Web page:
I guess you can’t count out Tom Hanks just yet who had been on a real box office cold streak after Cloud Atlas, Extremely Loud & Incredibly Close, and Larry Crowne.  In fact, if you take away his Ron Howard-directed Dan Brown novel adaptations (The Da Vinci Code, Angels & Demons) Hanks hasn’t had a live action movie open with more than $20 million since Catch Me If You Can debuted with $30 million in 2003.  Clearly, Sony’s aggressive “this is a big, important movie that also happens to be crazily entertaining ala the Bourne franchise” marketing and strong film festival word-of-mouth did the trick, not to mention last Saturday’s limited preview screenings.

3. Cloudy With a Chance of Meatballs 2

cloudy-with-a-chance-of-meatballs-2

  • Weekend Gross=$14.2 million
  • Total Gross to Date=$78 million
  • Budget=$78 million

Foreign: $9.1 million from 12 territories (most notably Mexico and Brazil) this weekend for a new total foreign gross of $21.4 million and worldwide gross of $99.4 million.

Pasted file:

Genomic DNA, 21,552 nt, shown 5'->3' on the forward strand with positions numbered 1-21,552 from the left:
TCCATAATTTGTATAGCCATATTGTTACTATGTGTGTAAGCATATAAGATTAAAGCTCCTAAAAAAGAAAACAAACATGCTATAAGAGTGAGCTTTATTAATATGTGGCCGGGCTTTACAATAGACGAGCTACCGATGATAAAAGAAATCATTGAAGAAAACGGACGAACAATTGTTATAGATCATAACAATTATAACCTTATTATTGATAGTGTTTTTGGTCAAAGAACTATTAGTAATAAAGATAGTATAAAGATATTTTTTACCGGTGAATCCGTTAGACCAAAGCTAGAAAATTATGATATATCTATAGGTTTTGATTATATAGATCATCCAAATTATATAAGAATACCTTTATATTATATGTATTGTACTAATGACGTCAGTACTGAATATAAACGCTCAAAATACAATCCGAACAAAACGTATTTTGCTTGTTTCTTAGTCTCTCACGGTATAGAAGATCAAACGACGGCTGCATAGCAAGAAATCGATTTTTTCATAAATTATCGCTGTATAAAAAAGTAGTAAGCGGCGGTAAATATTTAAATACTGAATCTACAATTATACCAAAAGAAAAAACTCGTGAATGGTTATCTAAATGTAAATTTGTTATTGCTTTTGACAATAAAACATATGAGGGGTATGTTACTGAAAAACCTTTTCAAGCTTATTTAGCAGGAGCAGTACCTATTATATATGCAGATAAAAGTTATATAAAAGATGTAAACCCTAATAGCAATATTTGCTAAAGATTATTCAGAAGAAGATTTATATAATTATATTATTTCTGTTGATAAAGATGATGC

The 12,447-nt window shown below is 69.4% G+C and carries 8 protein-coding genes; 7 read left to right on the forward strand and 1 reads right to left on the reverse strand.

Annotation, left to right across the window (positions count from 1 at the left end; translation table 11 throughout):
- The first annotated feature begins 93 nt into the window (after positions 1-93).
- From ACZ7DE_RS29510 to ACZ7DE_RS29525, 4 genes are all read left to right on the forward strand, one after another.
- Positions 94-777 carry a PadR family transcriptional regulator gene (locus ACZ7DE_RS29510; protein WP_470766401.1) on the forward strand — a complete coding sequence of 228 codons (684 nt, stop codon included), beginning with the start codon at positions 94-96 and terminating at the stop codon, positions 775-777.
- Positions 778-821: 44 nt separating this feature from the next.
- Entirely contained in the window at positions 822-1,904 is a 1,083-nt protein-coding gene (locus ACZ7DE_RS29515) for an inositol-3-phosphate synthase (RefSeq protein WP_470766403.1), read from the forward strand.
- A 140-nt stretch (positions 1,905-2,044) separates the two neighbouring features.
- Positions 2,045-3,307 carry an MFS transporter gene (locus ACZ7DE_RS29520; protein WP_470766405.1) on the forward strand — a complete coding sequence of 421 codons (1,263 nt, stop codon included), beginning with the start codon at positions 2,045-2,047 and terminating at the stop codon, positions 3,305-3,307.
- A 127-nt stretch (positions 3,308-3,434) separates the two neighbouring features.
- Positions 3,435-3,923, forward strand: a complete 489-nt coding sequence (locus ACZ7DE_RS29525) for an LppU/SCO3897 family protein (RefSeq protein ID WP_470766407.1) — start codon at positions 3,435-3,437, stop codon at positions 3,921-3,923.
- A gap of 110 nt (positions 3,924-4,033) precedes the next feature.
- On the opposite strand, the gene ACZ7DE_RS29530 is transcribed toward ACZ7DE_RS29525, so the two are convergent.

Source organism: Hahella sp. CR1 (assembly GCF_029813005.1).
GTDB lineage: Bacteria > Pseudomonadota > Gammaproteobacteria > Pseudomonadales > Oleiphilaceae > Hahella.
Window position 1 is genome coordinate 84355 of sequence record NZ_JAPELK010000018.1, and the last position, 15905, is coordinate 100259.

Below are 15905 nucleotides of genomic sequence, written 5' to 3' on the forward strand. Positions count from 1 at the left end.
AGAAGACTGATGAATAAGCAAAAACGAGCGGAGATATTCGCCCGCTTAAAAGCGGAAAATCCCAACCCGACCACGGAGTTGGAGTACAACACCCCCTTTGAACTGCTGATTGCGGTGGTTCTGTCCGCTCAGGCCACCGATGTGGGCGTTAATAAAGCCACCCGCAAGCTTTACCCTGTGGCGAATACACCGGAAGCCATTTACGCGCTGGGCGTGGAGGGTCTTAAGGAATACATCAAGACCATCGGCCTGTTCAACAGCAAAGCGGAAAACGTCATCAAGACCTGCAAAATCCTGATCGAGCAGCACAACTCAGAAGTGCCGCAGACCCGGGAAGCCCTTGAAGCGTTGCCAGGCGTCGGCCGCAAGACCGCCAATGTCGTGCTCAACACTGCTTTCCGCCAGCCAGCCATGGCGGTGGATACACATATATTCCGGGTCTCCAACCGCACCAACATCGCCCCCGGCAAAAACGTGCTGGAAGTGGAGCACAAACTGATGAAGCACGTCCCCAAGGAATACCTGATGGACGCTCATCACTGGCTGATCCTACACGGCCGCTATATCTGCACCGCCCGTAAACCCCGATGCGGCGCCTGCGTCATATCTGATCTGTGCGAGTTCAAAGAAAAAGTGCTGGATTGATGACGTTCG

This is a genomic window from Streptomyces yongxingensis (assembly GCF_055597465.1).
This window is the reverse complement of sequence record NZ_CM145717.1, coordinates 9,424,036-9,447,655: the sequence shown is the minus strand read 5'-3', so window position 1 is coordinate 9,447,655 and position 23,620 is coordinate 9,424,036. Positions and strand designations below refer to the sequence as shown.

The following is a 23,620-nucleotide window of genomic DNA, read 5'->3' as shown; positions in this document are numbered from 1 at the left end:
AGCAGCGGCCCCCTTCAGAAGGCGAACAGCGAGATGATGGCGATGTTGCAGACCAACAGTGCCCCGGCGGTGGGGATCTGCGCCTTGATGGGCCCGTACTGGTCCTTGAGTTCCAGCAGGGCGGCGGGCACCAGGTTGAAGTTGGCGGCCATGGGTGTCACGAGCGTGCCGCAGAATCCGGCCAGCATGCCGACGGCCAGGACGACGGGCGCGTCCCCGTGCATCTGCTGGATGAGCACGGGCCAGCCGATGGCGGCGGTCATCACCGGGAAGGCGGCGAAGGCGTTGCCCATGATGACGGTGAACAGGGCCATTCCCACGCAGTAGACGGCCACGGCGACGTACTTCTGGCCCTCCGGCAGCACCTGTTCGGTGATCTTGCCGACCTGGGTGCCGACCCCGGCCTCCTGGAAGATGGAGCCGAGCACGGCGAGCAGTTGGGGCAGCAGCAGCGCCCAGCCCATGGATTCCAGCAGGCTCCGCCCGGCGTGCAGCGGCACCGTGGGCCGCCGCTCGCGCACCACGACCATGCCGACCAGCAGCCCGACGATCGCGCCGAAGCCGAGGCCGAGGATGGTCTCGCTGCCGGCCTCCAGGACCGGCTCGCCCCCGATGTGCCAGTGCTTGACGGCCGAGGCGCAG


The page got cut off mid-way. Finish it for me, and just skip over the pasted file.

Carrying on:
Cloudy with a Chance of Meatballs 2 has made only a million or so less in its first 17 days than the first Cloudy did in the same number of days in 2009.  That’s good, though you’d like to see it improve upon its predecessor.  At 2013 ticket prices, the first Cloudy would have grossed $87 million in its first 17 days, $9 million more than Cloudy 2.  That’s bad.  The studio managed to lower the production budget for Cloudy 2 by $22 million compared to the first Cloudy meaning they don’t actually have to make as much as the first one to make a profit.  That’s good.  Moving on…

4. Machete Kills (Opening Weekend)

machete-kills-las-muejeres-de

  • Opening Weekend Gross=$3.79 million
  • Budget=They’re Not Telling; likely very small

Foreign: Currently playing in 15 foreign territories, most notably the U.K., Brazil, and France.  There is no estimate as to performance in those territories at the time of this writing.